GLARRY 4 String Exquisite Stylish Bass
GLARRY 4 String Exquisite

Specifications:

  • Body: Basswood
  • Neck: Maple, C shape
  • Fingerboard: Rosewood
  • Frets: 24
  • Pickups: Custom split single-coil pickup
  • Controls: Volume, tone
  • Hardware color: Black Nickel

Pros:

  • Comfortable to play.
  • Rosewood fretboard ensures tone stability and smoothness.
  • Maple neck provides stable performance when you play.

Cons:

  • May difficult to tune, as it can easily go out of tune.
  • It is difficult to find replacement parts, as this bass is not available in stores anymore.
  • It has only 4 strings, which may be difficult for beginners.

(7) Fender Player Precision Electric Bass Guitar

The Fender Player Precision Electric Bass Guitar is the perfect instrument to help you express your creativity. This classic bass has been used by many musicians over the years, and it’s still as good as ever. It features an Agathis body with a maple neck and rosewood fingerboard that provides great tone and sustains. With its smooth playing feel, this thunderous bass will help you show off your creative vision on stage or in the studio.

You can play any style of music with this versatile instrument-it sounds just like what you need to get started! Whether you want to jam out some rock n roll or lay down some funk beats, this is the perfect tool for making your musical dreams come true. And since it comes in a black finish with chrome hardware, it looks great too! When you pick up this electric bass guitar from Fender, there’s no telling where your imagination will take you next!

Specification:

  • Body: Agathis
  • Neck: Maple, C shape
  • Fingerboard: Rosewood
  • Frets: 20 frets
  • Pickups: Custom 2-band active EQ, one split single-coil pickup
  • Controls: Volume, pan blend, treble, middle, bass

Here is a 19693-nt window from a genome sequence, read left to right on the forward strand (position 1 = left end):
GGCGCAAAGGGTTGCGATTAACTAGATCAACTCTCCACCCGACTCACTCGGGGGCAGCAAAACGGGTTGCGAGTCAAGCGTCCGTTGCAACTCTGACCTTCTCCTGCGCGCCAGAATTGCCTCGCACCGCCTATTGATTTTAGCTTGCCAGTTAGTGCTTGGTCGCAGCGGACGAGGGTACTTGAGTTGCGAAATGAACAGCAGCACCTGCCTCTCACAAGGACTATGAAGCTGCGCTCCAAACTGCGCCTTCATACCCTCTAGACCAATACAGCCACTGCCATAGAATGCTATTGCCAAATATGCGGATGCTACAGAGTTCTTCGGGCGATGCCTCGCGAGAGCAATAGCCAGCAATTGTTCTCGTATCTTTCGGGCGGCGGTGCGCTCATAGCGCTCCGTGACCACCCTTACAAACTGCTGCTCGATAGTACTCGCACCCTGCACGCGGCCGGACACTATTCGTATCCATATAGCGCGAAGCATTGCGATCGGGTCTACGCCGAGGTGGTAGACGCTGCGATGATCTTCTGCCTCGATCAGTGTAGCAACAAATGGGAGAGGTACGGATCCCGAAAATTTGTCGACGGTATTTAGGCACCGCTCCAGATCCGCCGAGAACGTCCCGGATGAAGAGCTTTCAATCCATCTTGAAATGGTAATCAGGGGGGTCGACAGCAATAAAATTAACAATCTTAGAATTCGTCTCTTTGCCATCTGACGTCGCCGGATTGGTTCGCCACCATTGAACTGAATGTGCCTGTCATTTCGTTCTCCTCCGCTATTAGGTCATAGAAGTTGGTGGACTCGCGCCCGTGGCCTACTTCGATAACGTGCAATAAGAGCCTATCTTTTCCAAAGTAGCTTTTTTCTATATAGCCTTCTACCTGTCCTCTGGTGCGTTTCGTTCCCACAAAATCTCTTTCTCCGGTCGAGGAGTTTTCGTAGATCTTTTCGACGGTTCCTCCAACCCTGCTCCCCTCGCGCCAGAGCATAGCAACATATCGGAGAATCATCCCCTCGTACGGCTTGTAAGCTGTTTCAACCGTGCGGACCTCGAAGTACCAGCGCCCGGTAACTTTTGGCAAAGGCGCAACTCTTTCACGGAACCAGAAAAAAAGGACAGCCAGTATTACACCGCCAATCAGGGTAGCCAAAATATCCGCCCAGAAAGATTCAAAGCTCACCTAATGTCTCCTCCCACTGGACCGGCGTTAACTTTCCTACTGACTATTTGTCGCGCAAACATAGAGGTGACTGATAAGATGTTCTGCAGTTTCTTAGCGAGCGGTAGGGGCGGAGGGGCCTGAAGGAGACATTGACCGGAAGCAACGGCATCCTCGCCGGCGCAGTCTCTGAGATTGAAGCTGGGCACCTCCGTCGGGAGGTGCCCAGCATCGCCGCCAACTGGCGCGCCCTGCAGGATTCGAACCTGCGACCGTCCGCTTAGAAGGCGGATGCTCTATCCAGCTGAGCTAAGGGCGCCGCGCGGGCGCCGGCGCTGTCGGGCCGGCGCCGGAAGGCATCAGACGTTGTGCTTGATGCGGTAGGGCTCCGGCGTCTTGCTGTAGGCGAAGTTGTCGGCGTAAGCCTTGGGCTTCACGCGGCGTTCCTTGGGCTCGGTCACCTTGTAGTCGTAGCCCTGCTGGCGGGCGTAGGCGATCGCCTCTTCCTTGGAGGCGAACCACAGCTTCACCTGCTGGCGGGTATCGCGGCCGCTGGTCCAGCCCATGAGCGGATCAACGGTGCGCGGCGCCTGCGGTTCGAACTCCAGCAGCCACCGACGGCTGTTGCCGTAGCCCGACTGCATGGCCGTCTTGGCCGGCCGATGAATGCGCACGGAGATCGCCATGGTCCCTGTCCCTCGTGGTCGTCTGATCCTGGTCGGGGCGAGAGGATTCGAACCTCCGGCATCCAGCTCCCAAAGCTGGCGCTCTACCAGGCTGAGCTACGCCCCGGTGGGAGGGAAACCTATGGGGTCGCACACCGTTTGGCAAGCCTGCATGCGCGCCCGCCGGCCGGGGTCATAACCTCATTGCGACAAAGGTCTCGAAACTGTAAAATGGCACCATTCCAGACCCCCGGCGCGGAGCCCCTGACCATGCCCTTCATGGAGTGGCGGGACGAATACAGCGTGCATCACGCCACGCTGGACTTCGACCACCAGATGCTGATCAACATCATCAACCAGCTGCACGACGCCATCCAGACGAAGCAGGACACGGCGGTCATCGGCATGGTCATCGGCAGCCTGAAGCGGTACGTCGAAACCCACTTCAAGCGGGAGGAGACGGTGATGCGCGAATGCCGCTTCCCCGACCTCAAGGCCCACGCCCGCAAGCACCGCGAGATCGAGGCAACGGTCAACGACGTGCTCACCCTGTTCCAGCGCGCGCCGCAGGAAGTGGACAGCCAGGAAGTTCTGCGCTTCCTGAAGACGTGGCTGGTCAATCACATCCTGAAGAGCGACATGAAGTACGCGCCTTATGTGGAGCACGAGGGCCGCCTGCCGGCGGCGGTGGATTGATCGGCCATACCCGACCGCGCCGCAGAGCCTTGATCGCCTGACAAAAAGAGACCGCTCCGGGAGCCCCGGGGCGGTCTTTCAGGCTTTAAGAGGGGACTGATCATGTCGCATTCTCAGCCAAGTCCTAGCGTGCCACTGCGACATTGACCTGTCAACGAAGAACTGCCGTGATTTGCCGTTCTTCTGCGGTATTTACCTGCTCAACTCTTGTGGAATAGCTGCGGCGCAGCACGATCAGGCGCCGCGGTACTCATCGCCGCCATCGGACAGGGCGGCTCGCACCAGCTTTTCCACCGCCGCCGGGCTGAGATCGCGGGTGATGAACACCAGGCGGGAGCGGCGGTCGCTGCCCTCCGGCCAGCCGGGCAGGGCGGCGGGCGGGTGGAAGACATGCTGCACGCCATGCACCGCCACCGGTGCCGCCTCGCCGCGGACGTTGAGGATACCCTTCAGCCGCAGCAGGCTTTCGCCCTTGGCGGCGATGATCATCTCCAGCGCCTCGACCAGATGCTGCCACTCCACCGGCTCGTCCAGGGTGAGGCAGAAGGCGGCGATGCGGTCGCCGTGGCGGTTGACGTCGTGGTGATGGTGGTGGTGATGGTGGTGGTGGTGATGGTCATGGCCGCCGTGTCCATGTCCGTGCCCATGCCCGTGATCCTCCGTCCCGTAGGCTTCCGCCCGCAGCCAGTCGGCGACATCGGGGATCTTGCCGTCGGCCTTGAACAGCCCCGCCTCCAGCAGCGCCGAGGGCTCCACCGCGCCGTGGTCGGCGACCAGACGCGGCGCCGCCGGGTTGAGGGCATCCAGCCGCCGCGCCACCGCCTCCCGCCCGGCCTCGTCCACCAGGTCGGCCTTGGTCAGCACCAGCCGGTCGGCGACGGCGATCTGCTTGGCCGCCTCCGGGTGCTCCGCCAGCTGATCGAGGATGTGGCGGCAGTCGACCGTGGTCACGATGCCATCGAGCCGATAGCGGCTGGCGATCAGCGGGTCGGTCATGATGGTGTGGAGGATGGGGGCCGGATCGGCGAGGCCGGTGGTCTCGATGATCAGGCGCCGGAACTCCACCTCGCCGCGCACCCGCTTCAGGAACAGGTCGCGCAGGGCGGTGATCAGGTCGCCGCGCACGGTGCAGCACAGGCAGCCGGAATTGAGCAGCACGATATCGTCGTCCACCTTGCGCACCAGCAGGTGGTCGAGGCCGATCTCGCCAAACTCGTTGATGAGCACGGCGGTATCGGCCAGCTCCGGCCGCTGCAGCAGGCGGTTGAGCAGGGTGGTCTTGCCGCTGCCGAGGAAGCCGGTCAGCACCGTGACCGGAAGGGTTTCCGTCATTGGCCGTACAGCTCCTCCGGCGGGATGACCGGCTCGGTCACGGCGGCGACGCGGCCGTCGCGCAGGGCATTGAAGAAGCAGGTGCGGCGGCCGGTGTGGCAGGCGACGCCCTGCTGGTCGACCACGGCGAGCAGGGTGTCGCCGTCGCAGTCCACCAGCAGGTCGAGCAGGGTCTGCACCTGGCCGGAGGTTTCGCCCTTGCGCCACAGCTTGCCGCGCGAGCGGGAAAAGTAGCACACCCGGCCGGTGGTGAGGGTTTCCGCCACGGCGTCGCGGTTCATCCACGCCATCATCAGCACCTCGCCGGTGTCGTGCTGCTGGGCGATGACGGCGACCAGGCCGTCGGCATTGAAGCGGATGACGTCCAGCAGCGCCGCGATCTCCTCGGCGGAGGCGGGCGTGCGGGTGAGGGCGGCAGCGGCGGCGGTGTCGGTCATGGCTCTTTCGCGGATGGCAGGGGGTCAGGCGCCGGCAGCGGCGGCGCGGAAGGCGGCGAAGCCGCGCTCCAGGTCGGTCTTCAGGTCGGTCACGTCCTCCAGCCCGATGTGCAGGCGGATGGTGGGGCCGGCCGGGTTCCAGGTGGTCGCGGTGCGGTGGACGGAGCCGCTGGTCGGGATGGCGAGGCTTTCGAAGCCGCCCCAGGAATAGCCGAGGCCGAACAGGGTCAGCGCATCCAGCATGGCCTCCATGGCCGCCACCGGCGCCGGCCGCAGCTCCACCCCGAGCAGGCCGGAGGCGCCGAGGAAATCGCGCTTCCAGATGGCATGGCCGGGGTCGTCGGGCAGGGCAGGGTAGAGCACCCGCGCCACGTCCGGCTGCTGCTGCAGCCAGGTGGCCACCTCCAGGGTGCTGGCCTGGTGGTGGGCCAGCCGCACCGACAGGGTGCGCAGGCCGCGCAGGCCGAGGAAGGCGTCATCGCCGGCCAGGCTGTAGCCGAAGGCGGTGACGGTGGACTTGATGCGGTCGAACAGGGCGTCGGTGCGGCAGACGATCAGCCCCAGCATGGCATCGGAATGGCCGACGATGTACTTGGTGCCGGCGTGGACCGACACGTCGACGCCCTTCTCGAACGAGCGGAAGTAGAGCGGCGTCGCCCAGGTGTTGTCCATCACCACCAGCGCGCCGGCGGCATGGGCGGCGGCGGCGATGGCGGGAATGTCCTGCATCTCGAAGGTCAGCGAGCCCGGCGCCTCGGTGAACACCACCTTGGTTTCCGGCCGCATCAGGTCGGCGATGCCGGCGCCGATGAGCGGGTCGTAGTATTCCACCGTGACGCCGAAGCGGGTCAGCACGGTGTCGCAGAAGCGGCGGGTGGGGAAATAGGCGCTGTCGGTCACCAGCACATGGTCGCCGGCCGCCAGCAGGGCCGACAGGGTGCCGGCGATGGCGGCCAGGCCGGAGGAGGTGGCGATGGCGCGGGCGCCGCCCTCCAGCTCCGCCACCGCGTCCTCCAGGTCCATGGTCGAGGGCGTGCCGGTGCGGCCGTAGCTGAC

• Hardware: Chrome
Fender Player Precision Electric Bass
Fender Player Precision Electric Bass Guitar

Pros:

  • The perfect instrument to help you express your creativity.
  • Comfortable to play and has a fantastic fret-hand feel.
  • Provides great tone and sustains, and it looks good too!
  • Versatile tone can easily be used in many genres and settings!

Cons:

  • Tuners are not the best, so they will go out of tune in certain situations.
  • Some components are not the best and replacement parts may be difficult to find.
  • May take some time to adjust to playing an electric bass guitar instead of a full-sized instrument.

(8) Gretsch G2220 Junior Jet Bass

The Gretsch Junior Jet Bass is the perfect instrument for beginners, students, and pros alike. It’s packed with features that make everyday life easier, more entertaining, and more productive. You won’t find another bass like it on the market today. It’s not just an amazing product but also an incredible experience you can have every day of your life.

With its short-scale neck (30″), this junior-sized guitar is easy to play while still providing all the tone you need to rock out in any situation! This model comes equipped with two high-output humbucking pickups that are sure to please even the most discerning player! Plus, these pickups are wired directly into a 3-way toggle switch so you can easily change between different sounds at will without having to adjust any knobs or settings on your amp!

And if that’s not enough flexibility for you, we’ve included a master volume control knob as well as separate treble and bass controls so you can dial in exactly what sound YOU want! Finally, there’s no denying how cool this guitar looks – especially when paired up with our matching G2220 Junior Jet Bass Amp Head & Cab Pack (sold separately). If style matters to you then look no further than this awesome electric bass from Gretsch Guitars!

Specification:

  • Body: Agathis
  • Neck: Maple, modern C-shape w/ 30″ short scale length
  • Fingerboard: Rosewood
  • Frets: 20 frets
  • Pickups: High-output humbucking design in the neck position
  • Controls: Volume, treble, bass, master volume knob
  • Hardware: Chrome
Gretsch G2220 Junior Jet
Gretsch G2220 Junior Jet Bass Guitar

Pros:

  • Comes with multiple controls to help dial in your sound
  • The short-scale neck makes it easy for smaller players to get the most out of their instrument
  • Durable construction ensures you’ll be rocking out for years to come!
  • Looks cool and works with multiple accessories – just like a regular full-sized bass

Cons:

  • May not be the best choice for experienced players or those with larger hands.
  • Tuners are not as reliable as other components – replacement parts may be difficult to find.
  • May need to adjust the settings on your amplifier for the best sound.